Skip to main content

IN RE: Randall DeWitt WILLIAMS (2023)

Reset A A Font size: Print

Supreme Court of South Carolina.

IN RE: Randall DeWitt WILLIAMS, Respondent

Appellate Case No. 2023-000201

Decided: March 15, 2023

Assistant Disciplinary Counsel Kelly B. Arnold and Assistant Disciplinary Counsel Jeffrey I. Silverberg, both of Columbia, for the Office of Disciplinary Counsel. Peter Demos Protopapas and George Michael Pappas, Jr., both of Rikard & Protopapas, LLC of Columbia, for Respondent.

In this attorney disciplinary matter, Respondent and the Office of Disciplinary Counsel (ODC) have entered into an Agreement for Discipline by Consent (Agreement) pursuant to Rule 21 of the Rules for Lawyer Disciplinary Enforcement (RLDE) contained in Rule 413 of the South Carolina Appellate Court Rules (SCACR). In the Agreement, Respondent admits misconduct and consents to the imposition of a confidential admonition, a public reprimand, or a definite suspension of up to ninety-days and agrees to pay costs. We accept the Agreement and suspend Respondent from the practice of law in this state for ninety days.

I.

On July 30, 2021, Respondent was charged with four misdemeanor counts of failing to pay state income tax and file state income tax returns for the 2015, 2016, 2017, and 2018 tax years. Respondent timely self-reported his misconduct to ODC. The total unpaid tax amount was $14,165. Following his arrest, Respondent filed all outstanding tax returns and paid the taxes owed. On January 18, 2023, Respondent entered a guilty plea to one misdemeanor count of failing to pay state income tax and file a return. See S.C. Code Ann. § 12-54-44(B)(3) (providing a person who “wilfully fails to pay any estimated tax ․ and who wilfully fails to make a return” is guilty of a misdemeanor). Respondent was fined $125 and sentenced to time served without probation. Respondent paid the fine on January 23, 2023, successfully completing all conditions of his sentence.

II.

Respondent admits that his conduct violated the following Rules of Professional Conduct, Rule 407, SCACR: Rule 8.4(b) (prohibiting a crime that reflects adversely on fitness as a lawyer); and Rule 8.4(e) (prohibiting conduct prejudicial to the administration of justice). Respondent also admits his conduct is grounds for discipline under the following Rules for Lawyer Disciplinary Enforcement, Rule 413, SCACR: Rule 7(a)(1) (providing a violation of the Rules of Professional Conduct is a ground for discipline); Rule 7(a)(4) (providing conviction of a serious crime is a ground for discipline)1 ; and Rule 7(a)(5) (providing conduct tending to bring the legal profession into disrepute or conduct demonstrating unfitness to practice law is a ground for discipline). Respondent agrees to the imposition of a confidential admonition, public reprimand, or definite suspension up to nine months and agrees to pay costs.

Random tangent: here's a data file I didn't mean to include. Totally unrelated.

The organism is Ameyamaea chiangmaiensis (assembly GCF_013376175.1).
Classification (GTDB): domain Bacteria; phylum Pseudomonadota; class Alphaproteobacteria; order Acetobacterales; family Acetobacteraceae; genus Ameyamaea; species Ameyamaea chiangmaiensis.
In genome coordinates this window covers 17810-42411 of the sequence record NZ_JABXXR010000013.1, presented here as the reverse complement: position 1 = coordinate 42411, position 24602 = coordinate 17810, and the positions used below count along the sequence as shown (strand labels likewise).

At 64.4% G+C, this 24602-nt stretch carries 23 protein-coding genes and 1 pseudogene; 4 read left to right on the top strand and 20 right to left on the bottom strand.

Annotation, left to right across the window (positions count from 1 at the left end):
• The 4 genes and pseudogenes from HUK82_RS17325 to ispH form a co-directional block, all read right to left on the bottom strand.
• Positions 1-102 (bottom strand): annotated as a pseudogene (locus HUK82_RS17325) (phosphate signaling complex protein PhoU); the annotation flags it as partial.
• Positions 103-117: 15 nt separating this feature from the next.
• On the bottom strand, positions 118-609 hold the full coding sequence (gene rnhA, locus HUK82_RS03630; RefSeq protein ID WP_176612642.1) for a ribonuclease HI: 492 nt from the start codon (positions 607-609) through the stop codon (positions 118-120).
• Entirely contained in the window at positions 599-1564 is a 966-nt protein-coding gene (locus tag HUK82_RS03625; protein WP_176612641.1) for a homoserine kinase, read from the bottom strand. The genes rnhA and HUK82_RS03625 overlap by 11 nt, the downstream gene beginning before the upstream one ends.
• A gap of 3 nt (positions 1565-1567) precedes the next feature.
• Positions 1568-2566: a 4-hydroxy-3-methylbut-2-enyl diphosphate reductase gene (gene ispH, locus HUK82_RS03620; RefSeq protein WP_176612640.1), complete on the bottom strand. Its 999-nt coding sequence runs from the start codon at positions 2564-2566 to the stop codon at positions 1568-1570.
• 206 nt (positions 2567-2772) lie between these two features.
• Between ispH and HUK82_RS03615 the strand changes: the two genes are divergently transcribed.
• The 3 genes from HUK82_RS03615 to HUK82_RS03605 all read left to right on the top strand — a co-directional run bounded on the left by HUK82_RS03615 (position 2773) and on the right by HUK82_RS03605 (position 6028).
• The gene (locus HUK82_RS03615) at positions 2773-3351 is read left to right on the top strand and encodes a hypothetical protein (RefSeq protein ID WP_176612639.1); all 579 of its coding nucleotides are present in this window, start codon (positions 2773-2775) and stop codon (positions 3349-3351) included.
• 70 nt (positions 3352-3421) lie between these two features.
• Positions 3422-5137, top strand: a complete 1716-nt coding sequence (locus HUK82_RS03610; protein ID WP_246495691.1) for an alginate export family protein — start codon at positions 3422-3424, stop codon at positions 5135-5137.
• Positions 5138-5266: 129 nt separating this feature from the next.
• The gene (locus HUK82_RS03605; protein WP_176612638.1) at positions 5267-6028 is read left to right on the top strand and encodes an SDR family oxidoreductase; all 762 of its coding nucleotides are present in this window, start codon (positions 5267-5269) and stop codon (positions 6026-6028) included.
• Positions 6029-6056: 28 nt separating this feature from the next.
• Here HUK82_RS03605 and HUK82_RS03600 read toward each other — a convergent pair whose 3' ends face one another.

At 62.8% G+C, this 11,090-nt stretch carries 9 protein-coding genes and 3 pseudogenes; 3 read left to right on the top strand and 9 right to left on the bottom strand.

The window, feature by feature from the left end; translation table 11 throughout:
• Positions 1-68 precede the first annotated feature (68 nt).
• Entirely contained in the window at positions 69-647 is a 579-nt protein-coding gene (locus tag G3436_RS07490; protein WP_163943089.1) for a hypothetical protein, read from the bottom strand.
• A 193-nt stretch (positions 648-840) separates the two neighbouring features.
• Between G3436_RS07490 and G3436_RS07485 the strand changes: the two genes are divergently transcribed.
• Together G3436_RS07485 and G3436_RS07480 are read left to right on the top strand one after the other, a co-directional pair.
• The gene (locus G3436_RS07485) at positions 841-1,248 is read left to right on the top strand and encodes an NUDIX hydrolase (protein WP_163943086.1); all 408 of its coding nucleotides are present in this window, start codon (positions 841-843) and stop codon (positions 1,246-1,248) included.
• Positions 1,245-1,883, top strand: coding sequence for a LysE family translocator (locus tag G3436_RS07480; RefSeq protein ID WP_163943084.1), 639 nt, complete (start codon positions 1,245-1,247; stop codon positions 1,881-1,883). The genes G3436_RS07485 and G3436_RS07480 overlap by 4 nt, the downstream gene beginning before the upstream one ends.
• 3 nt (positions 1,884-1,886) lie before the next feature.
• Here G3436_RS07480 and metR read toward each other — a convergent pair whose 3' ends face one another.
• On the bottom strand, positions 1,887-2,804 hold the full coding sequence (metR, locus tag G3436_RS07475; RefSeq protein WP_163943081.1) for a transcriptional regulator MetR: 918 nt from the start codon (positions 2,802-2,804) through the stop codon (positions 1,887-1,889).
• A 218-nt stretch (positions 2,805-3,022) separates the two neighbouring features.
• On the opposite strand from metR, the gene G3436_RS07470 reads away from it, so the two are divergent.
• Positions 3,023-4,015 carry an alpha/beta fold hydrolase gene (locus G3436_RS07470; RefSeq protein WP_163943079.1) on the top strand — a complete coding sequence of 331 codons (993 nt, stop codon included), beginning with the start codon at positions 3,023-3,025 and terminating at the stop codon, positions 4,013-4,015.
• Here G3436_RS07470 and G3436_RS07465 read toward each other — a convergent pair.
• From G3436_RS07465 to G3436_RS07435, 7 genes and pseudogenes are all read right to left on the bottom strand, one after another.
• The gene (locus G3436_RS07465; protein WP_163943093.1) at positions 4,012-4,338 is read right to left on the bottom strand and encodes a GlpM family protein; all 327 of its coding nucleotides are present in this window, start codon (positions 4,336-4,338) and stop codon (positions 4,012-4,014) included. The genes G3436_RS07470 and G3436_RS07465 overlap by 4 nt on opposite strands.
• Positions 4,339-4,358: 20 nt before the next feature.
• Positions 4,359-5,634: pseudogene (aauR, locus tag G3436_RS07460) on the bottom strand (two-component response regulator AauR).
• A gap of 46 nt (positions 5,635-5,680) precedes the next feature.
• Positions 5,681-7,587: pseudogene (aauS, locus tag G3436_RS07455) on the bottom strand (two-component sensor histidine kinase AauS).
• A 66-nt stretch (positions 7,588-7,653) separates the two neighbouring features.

In his affidavit in mitigation, Respondent explains that beginning in 2012, his mother's mental and physical health began to deteriorate as her Alzheimer's disease progressed. Respondent became healthcare power of attorney for both his aging parents and cared for their needs as best he could while maintaining a busy legal practice. Respondent admits he turned to alcohol “as an escape” and that he had become dependent on alcohol during the period of time in which he neglected his tax responsibilities. Respondent's mother passed away in 2018.

Respondent has been sober since October 29, 2019, when he entered a six-week inpatient treatment program in Texas. Since completing inpatient treatment, Respondent continues to regularly attend AA meetings and entered into a one-year monitoring contract with LHL in August 2021. Respondent also serves as a mentor to others in recovery, including through AA and speaking to others not only at events in South Carolina but also at the facility in Texas where he received inpatient treatment. Respondent has also developed a faith-based approach to overcoming conflict and enhancing mental and emotional well-being, and he has attended a program focused on restorative practices to resolve conflict.

III.

We hereby accept the Agreement. Although we are sympathetic to Respondent's personal difficulties, we find a definite suspension is warranted. See, e.g., In re Ellerbe, 384 S.C. 418, 682 S.E.2d 487 (2009) (imposing a ninety-day suspension for failure to file tax returns); In re Thornton, 340 S.C. 392, 532 S.E.2d 282 (2000) (imposing a ninety-day suspension for failure to file tax return); In re Chastain, 327 S.C. 173, 488 S.E.2d 878 (1997) (imposing a ninety-day suspension for failure to file state income tax returns for several years). Accordingly, we suspend Respondent from the practice of law in this state for a period of ninety days.

Within fifteen days of the date of this opinion, Respondent shall file an affidavit with the Clerk of Court showing that he has complied with Rule 30, RLDE, Rule 413, SCACR. Within thirty days, Respondent shall pay the costs incurred in the investigation and prosecution of this matter by Disciplinary Counsel and the Commission on Lawyer Conduct.

DEFINITE SUSPENSION.

FOOTNOTES

1.   See Rule 2(bb), RLDE, Rule 413, SCACR (defining a “serious crime” as including the “willful failure to file income tax returns”).

PER CURIAM:

BEATTY, C.J., KITTREDGE, FEW, JAMES and HILL, JJ., concur.

Was this helpful?

Thank you. Your response has been sent.

Copied to clipboard